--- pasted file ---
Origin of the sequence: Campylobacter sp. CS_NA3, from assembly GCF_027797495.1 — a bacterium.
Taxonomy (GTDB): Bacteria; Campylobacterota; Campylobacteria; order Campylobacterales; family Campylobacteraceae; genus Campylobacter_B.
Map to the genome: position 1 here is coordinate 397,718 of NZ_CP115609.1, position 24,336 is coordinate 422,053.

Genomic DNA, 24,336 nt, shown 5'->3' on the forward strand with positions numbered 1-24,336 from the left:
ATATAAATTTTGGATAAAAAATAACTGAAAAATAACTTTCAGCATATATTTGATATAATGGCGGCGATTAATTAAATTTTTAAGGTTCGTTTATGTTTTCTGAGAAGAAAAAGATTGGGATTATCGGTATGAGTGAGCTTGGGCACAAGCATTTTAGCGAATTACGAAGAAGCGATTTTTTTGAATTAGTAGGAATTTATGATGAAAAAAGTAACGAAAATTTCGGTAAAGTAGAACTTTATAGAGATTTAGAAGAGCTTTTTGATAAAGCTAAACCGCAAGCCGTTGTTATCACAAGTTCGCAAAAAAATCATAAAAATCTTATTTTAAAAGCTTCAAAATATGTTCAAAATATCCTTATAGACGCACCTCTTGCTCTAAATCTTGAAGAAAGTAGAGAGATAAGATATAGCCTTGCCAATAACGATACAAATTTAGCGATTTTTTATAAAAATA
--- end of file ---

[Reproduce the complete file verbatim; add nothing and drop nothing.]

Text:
Origin of the sequence: Campylobacter sp. CS_NA3, from assembly GCF_027797495.1 — a bacterium.
Taxonomy (GTDB): Bacteria; Campylobacterota; Campylobacteria; order Campylobacterales; family Campylobacteraceae; genus Campylobacter_B.
Map to the genome: position 1 here is coordinate 397,718 of NZ_CP115609.1, position 24,336 is coordinate 422,053.

Genomic DNA, 24,336 nt, shown 5'->3' on the forward strand with positions numbered 1-24,336 from the left:
ATATAAATTTTGGATAAAAAATAACTGAAAAATAACTTTCAGCATATATTTGATATAATGGCGGCGATTAATTAAATTTTTAAGGTTCGTTTATGTTTTCTGAGAAGAAAAAGATTGGGATTATCGGTATGAGTGAGCTTGGGCACAAGCATTTTAGCGAATTACGAAGAAGCGATTTTTTTGAATTAGTAGGAATTTATGATGAAAAAAGTAACGAAAATTTCGGTAAAGTAGAACTTTATAGAGATTTAGAAGAGCTTTTTGATAAAGCTAAACCGCAAGCCGTTGTTATCACAAGTTCGCAAAAAAATCATAAAAATCTTATTTTAAAAGCTTCAAAATATGTTCAAAATATCCTTATAGACGCACCTCTTGCTCTAAATCTTGAAGAAAGTAGAGAGATAAGATATAGCCTTGCCAATAACGATACAAATTTAGCGATTTTTTATAAAAATA